Penta defends MS thesis on video game creation for mathematical learning

On November 17, 2011, Computer Science graduate student Michael K. Penta successfully defended his Master's thesis, entitled “Video Game Creation as a Platform for Mathematical Learning.” Penta had previously earned a B.S. degree in Computer Science from UMass Lowell (2006).

Penta’s work was inspired by an experience he had teaching video game design in a summer camp held at the university. Two of his students were trying to position a cannon ball at the end of a cannon, which could be positioned at various angles. Near the end of a day, the students asked Penta how to do this, and he told them, “That is just a bit of trigonometry. I will show you tomorrow.”

Penta was then surprised when, the following day, the students had solved the problem on their own. As he described it:

I learned that they had gone home and introduced themselves to trigonometry by searching the web. ... These students had taken responsibility for their learning, and became self-directed problem solvers. They had taken a subject disliked by most students and [...] learned the essence of an important math concept. ... They were motivated by their own problem, a problem within a context about which they cared, the game they were making.
Penta used this insight as a jumping-off point for his Master’s project. He set out to develop an intentional learning environment where students would be encouraged to build their mathematical competencies through video game creation.

He then evaluated three different learning environments: an in-school mathematics classroom, an after-school game design workshop, and an after-school mathematics-focused game design workshop. Using a design-based research methodology, Penta created a series of evaluation tools to measure students’ learning, and refine the learning environment in each iteration.

Ultimately, Penta argued that because of curricular constraints, in-school time is not suitable for student video game design projects. He concluded that interventions should be structured around authentic video game design with integrated, focused mathematical design challenges. Finally, he demonstrated that students developed improvements in their understanding of mathematical concepts including plotting Cartesian coordinates, using negative numbers, and finding functions from patterns.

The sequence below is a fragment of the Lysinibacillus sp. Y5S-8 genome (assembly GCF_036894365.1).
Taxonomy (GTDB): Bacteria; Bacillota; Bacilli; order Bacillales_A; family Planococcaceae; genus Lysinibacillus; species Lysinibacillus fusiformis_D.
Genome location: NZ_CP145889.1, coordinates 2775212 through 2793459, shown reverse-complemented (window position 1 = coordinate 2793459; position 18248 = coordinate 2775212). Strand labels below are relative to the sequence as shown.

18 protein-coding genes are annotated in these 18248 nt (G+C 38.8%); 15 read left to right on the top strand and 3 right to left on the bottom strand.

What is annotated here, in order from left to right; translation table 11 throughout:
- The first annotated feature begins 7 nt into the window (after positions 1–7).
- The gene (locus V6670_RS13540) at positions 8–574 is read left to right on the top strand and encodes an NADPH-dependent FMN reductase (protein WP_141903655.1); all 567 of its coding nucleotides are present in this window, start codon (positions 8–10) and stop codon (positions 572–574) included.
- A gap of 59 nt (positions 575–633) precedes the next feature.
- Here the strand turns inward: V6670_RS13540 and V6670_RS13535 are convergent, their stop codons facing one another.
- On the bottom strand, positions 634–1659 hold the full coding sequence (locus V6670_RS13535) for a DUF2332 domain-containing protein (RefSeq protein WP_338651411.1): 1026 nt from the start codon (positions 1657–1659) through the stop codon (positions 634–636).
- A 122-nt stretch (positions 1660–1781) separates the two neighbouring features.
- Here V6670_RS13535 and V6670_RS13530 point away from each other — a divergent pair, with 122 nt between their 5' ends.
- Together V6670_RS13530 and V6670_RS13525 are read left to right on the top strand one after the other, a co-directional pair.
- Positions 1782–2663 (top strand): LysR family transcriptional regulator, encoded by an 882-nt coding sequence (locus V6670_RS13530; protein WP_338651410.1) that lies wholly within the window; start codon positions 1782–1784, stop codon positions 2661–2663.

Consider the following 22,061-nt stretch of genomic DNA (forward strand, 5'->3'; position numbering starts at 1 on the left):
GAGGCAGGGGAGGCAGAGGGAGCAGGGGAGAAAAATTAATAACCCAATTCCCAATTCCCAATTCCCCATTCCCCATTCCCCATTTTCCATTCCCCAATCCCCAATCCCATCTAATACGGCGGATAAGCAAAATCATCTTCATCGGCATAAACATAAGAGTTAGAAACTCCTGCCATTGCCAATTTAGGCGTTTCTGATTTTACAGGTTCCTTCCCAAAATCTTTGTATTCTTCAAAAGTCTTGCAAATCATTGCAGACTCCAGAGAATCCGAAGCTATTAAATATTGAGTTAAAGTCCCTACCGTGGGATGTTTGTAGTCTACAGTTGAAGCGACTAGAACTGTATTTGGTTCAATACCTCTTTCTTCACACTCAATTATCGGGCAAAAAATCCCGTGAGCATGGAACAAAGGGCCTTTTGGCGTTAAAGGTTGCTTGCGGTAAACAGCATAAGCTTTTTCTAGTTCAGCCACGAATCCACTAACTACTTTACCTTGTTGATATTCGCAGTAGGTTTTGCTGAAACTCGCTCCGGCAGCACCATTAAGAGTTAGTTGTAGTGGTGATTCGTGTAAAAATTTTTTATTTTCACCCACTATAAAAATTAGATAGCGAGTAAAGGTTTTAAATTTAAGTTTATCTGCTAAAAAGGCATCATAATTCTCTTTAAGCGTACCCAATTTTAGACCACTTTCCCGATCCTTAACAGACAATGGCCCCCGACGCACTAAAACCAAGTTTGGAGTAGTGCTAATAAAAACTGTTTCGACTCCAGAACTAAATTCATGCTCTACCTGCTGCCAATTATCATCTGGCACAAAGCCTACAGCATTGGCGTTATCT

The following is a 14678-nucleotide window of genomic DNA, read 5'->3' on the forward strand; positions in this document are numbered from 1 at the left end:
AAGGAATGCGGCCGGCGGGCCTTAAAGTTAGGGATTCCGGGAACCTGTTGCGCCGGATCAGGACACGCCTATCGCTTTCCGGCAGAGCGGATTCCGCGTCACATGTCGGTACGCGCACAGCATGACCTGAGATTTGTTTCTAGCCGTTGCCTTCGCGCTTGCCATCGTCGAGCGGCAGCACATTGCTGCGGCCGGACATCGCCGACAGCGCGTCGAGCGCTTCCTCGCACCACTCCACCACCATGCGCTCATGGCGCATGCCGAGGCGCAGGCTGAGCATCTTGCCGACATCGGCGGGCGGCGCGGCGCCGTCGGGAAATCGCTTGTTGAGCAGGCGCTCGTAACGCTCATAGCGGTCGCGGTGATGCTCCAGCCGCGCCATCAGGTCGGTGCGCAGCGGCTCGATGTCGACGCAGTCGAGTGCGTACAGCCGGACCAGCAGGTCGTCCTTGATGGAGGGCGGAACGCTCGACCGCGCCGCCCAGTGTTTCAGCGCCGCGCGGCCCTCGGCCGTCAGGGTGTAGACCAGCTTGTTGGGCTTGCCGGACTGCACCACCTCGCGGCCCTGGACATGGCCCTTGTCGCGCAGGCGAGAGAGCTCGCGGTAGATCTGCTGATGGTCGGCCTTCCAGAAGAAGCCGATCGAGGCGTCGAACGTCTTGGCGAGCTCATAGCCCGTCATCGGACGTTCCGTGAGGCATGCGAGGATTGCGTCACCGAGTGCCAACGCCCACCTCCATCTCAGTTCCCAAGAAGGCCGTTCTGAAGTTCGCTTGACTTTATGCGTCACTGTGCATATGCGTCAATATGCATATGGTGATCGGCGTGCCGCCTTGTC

Penta’s work was advised by Prof. Fred Martin. Douglas Prime (College of Engineering) and Prof. Marvin Stick (Mathematical Sciences) were thesis readers. A copy of the thesis is available on Proquest or as a local PDF.

Video games were programmed in MIT Scratch and Game Maker. In this Scratch program snippet, a student has used knowledge of X and Y coordinate axes, and positive and negative numbers, to program a game character to move up, down, left, or right, in response to arrow key presses.

“Haunted Mansion,” a student-created game in response to the maze challenge. Student games had to have a “hero” character which moved using the arrow keys, and at least two “good” and two “bad” non-player characters (NPCs). When the hero struck a good NPC, its number of lives had to increase, and when it collided with a bad NPC, it would lose a life. When all lives were lost, the game had to end.

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This page contains a single entry by Martin, Fred published on December 15, 2011 9:07 PM.

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